Why wear a robe? There are several reasons:
1. It fits our worship style. We have a fairly traditional worship style at Hickory Withe. It isn't stuff or overly formal, but it is traditional and a little bit "high church." A ministerial robe fits into this worship style well.
2. It serves as a sort of "uniform." Many professions have their uniforms-- doctors wear lab coats or scrubs, lawyers wear suits, Uniforms distinguish people in their particular roles. What is the uniform for pastoral ministry? Some would say it is a robe.
3. It fits a long-standing tradition. Not only have pastors, priests, and bishops worn robes for centuries, but many of the pastors of Hickory Withe have, too. I get to participate in a great heritage when I wear mine.
4. It eliminates concerns about wardrobe. With a robe, it removes the distractions and concerns of other wardrobe options. I'm not distracted by the fact that I have limited options, or whether my shirt is untucked, etc. My congregation isn't distracted by whether my tie is too loud or whether I'm wearing the same suit two weeks in a row.
5. I like it. I was given the generous gift of an ecclesiastical robe as a seminary graduation present, and I like it.
What sort of robe do I wear? Some would argue that the proper robe for a Presbyterian pastor to wear is a white one, also known as an alb. (As Ken Collins said: "people in robes are dressed like Calvin. People in albs are dressed like Jesus.") Personally, I never saw a white robe on a pastor growing up in the south, and most Presbyterian Pastors I know who wear robes wear black ones.
On the other hand, I appreciate the (probably apocryphal) story of how John Calvin re-introduced the robe to worship in Geneva: his pulpit was drafty, and he was cold, so he grabbed his academic gown before leaving his study and wore it! What IS known is that Calvin established the practice of wearing robes for protestants, and wore an academic robe because he wasn't ordained.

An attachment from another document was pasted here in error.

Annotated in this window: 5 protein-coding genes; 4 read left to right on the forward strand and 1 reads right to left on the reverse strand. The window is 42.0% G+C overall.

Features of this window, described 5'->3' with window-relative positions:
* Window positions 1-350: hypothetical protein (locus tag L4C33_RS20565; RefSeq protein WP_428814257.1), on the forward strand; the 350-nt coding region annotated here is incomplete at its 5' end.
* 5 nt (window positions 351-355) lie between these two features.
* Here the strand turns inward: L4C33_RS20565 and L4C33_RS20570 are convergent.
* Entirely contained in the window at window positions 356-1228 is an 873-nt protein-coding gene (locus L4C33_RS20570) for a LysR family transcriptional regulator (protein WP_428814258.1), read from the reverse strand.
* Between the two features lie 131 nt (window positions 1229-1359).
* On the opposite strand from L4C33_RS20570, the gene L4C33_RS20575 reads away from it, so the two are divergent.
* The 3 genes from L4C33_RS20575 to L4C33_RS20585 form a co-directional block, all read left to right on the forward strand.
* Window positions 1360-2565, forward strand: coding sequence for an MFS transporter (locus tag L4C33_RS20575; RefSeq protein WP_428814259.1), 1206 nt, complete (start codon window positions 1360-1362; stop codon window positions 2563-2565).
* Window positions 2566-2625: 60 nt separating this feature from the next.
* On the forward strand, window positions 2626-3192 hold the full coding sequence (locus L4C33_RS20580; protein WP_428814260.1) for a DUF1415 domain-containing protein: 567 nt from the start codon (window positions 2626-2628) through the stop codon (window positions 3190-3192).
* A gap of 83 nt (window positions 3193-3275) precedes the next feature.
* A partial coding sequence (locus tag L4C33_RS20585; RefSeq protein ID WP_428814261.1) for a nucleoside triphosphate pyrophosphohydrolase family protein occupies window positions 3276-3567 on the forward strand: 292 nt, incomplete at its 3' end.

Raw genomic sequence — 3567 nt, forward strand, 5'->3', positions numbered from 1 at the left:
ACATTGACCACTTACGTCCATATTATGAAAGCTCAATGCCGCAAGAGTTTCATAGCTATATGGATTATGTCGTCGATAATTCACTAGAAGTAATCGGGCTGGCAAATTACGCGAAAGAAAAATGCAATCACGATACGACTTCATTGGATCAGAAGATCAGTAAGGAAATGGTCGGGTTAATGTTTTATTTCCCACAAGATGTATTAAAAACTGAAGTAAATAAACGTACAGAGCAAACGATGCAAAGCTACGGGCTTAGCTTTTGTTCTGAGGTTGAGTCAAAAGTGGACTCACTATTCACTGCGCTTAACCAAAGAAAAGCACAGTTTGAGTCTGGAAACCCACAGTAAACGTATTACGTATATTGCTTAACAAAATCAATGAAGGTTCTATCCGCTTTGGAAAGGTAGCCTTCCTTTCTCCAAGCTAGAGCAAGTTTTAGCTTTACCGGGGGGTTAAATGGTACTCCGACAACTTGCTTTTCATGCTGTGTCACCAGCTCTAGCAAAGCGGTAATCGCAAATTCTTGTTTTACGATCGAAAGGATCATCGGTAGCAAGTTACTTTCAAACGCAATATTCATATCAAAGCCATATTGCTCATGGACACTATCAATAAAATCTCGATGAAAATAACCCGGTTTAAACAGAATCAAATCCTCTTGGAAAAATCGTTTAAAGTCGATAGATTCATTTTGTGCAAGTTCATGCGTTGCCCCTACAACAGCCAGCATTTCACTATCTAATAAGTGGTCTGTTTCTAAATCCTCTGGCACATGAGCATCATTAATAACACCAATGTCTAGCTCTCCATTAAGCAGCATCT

In light of that (and because I love its simplicity), I asked for a Geneva Gown when picking out my robe. It is all black, with a plain, pleated front (no velvet bands as some black robes have). And I wear a stole with it, with appropriate colors, to mark the liturgical season.
Literally, the word "amen" means "truly" or "verily." When we say this in response to something someone else has said, it means, "I fully agree" or even, "may it be for me as he has said." It is as if someone has issued a statement and we are, so to speak, signing our name to the bottom to demonstrate our agreement.
Interestingly, Amen is more appropriate as a response by others than as simply a conclusion by the one speaking. If someone is praying, we might agree with them in prayer by saying, "amen" when they have concluded (or even during their prayer, in a subtle and quiet way). If someone proclaims a needed or particularly poignant word in preaching, someone might call out, "amen!" to show their embrace of that word. It is an act of participation. This is why those leading a group in prayer might conclude with an invitation to the group to say, "amen" by saying, "and all of God's people said..."
Here is a brief list of what I'll preach through in December:
12/2-- Luke 1:39-56
12/9-- Luke 1:57-80
12/16-- Luke 2:1-7
12/23-- Luke 2:8-20
12/23 (evening)-- Matthew 2:1-12
12/30-- Luke 2:21-40